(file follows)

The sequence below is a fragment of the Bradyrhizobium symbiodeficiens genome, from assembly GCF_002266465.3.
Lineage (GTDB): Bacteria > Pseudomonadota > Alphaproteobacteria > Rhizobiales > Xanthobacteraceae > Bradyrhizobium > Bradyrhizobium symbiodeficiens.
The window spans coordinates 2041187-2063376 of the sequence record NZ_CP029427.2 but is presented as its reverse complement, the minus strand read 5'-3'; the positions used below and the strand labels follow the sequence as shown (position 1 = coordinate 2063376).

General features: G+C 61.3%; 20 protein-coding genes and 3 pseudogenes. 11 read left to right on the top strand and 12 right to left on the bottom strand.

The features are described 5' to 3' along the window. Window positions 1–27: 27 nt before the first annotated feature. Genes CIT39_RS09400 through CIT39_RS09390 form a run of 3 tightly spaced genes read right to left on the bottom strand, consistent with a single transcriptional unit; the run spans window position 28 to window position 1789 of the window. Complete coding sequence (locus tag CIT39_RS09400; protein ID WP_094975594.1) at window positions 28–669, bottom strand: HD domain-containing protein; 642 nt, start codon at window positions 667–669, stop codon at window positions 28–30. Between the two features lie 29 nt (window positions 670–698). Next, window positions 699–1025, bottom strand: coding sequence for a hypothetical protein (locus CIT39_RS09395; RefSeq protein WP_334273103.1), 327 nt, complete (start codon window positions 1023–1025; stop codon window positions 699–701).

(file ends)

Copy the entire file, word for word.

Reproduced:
The sequence below is a fragment of the Bradyrhizobium symbiodeficiens genome, from assembly GCF_002266465.3.
Lineage (GTDB): Bacteria > Pseudomonadota > Alphaproteobacteria > Rhizobiales > Xanthobacteraceae > Bradyrhizobium > Bradyrhizobium symbiodeficiens.
The window spans coordinates 2041187-2063376 of the sequence record NZ_CP029427.2 but is presented as its reverse complement, the minus strand read 5'-3'; the positions used below and the strand labels follow the sequence as shown (position 1 = coordinate 2063376).

General features: G+C 61.3%; 20 protein-coding genes and 3 pseudogenes. 11 read left to right on the top strand and 12 right to left on the bottom strand.

The features are described 5' to 3' along the window. Window positions 1–27: 27 nt before the first annotated feature. Genes CIT39_RS09400 through CIT39_RS09390 form a run of 3 tightly spaced genes read right to left on the bottom strand, consistent with a single transcriptional unit; the run spans window position 28 to window position 1789 of the window. Complete coding sequence (locus tag CIT39_RS09400; protein ID WP_094975594.1) at window positions 28–669, bottom strand: HD domain-containing protein; 642 nt, start codon at window positions 667–669, stop codon at window positions 28–30. Between the two features lie 29 nt (window positions 670–698). Next, window positions 699–1025, bottom strand: coding sequence for a hypothetical protein (locus CIT39_RS09395; RefSeq protein WP_334273103.1), 327 nt, complete (start codon window positions 1023–1025; stop codon window positions 699–701).